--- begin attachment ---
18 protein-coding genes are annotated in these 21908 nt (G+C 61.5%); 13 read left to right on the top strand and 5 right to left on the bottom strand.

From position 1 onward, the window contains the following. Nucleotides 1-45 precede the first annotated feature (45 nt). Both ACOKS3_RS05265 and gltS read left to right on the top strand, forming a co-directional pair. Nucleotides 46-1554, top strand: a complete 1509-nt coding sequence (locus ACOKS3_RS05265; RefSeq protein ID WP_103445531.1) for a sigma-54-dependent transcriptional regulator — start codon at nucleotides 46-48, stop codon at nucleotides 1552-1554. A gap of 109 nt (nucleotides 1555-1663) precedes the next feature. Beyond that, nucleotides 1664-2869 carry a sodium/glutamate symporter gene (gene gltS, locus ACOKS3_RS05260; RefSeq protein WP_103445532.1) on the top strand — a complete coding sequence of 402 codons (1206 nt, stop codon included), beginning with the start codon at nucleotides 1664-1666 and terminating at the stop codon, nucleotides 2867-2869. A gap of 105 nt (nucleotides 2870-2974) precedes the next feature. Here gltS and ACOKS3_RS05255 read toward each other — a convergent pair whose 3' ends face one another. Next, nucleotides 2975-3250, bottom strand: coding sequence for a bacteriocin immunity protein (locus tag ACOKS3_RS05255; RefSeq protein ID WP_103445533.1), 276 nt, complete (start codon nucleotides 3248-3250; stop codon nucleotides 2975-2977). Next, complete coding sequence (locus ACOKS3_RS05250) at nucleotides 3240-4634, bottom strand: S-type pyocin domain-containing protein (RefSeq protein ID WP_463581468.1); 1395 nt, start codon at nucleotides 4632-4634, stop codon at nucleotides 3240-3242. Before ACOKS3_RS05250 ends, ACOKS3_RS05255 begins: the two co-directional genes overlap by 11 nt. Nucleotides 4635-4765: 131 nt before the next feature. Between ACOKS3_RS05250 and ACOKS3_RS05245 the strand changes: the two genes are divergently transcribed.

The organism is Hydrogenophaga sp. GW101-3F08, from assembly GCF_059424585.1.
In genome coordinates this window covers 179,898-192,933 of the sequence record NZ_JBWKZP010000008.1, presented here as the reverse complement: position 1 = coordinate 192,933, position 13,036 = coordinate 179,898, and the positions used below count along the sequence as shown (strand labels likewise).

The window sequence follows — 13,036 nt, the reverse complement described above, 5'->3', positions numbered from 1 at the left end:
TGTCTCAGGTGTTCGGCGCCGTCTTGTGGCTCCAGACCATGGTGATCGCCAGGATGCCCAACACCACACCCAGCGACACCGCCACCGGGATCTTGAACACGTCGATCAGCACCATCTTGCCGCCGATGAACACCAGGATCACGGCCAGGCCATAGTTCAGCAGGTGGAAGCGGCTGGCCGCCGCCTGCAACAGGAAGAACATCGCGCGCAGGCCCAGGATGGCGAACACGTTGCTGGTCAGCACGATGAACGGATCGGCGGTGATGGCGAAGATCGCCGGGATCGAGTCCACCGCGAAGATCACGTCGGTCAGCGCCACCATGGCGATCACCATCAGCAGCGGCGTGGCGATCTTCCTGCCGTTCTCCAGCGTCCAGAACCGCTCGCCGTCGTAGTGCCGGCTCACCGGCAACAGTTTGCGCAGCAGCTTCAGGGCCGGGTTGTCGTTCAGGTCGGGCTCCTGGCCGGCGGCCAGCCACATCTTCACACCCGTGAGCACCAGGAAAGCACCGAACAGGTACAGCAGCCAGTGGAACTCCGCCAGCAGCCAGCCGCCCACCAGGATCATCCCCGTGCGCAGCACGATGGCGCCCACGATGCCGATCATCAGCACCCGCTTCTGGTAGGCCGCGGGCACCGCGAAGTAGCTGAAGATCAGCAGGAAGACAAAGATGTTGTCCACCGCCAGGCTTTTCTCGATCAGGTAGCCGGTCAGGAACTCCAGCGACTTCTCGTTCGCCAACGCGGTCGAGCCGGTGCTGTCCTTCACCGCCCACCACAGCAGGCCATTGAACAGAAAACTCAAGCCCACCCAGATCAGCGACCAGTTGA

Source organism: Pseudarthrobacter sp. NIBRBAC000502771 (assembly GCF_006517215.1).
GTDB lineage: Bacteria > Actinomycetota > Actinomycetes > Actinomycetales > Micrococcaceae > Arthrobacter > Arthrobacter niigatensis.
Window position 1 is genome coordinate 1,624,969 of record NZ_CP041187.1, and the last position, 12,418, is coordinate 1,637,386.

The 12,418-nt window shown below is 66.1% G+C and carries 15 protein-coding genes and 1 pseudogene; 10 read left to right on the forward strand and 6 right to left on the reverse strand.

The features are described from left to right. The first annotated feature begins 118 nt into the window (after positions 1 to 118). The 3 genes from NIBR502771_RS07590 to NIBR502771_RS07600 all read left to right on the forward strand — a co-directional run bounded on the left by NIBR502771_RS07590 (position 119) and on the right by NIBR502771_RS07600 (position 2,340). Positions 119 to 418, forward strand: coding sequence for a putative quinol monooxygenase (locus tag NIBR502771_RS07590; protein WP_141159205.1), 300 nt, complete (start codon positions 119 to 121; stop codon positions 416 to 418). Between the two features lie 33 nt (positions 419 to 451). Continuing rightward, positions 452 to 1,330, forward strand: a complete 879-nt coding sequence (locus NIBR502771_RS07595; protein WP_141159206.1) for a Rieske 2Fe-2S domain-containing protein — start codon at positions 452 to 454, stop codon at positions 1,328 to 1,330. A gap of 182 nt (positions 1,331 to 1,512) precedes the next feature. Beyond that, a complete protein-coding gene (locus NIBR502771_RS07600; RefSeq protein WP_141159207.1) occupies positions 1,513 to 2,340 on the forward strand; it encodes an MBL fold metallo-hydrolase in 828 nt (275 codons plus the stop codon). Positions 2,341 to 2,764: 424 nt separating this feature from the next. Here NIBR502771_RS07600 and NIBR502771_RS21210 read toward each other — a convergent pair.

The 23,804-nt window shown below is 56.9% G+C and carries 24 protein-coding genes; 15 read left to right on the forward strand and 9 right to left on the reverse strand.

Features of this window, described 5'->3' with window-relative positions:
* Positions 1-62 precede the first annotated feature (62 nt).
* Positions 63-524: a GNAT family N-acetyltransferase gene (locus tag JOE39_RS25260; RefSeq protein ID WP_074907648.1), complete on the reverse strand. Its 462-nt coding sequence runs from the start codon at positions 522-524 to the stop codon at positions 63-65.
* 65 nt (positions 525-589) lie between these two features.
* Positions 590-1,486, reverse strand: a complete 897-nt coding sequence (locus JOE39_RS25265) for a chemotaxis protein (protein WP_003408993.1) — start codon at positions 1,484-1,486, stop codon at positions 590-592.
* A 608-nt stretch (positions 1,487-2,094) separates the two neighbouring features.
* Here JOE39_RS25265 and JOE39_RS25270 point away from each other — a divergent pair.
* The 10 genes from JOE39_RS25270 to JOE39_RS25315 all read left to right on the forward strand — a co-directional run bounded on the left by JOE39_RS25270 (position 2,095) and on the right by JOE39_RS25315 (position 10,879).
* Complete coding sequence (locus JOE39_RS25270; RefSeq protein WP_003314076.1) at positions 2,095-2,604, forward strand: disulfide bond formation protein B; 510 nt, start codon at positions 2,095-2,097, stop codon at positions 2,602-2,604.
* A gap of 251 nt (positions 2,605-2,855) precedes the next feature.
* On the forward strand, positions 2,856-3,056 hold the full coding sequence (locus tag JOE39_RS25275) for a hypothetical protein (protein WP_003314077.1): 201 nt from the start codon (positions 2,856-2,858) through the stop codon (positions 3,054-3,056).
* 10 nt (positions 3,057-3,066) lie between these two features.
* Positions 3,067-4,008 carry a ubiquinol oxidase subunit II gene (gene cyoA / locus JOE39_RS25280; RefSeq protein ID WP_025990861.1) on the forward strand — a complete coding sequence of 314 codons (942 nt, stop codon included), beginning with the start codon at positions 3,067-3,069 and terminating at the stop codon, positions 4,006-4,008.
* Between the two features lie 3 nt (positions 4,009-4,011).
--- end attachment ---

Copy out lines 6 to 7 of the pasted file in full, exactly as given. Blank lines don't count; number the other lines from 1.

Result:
TGTCTCAGGTGTTCGGCGCCGTCTTGTGGCTCCAGACCATGGTGATCGCCAGGATGCCCAACACCACACCCAGCGACACCGCCACCGGGATCTTGAACACGTCGATCAGCACCATCTTGCCGCCGATGAACACCAGGATCACGGCCAGGCCATAGTTCAGCAGGTGGAAGCGGCTGGCCGCCGCCTGCAACAGGAAGAACATCGCGCGCAGGCCCAGGATGGCGAACACGTTGCTGGTCAGCACGATGAACGGATCGGCGGTGATGGCGAAGATCGCCGGGATCGAGTCCACCGCGAAGATCACGTCGGTCAGCGCCACCATGGCGATCACCATCAGCAGCGGCGTGGCGATCTTCCTGCCGTTCTCCAGCGTCCAGAACCGCTCGCCGTCGTAGTGCCGGCTCACCGGCAACAGTTTGCGCAGCAGCTTCAGGGCCGGGTTGTCGTTCAGGTCGGGCTCCTGGCCGGCGGCCAGCCACATCTTCACACCCGTGAGCACCAGGAAAGCACCGAACAGGTACAGCAGCCAGTGGAACTCCGCCAGCAGCCAGCCGCCCACCAGGATCATCCCCGTGCGCAGCACGATGGCGCCCACGATGCCGATCATCAGCACCCGCTTCTGGTAGGCCGCGGGCACCGCGAAGTAGCTGAAGATCAGCAGGAAGACAAAGATGTTGTCCACCGCCAGGCTTTTCTCGATCAGGTAGCCGGTCAGGAACTCCAGCGACTTCTCGTTCGCCAACGCGGTCGAGCCGGTGCTGTCCTTCACCGCCCACCACAGCAGGCCATTGAACAGAAAACTCAAGCCCACCCAGATCAGCGACCAGTTGA

Source organism: Pseudarthrobacter sp. NIBRBAC000502771 (assembly GCF_006517215.1).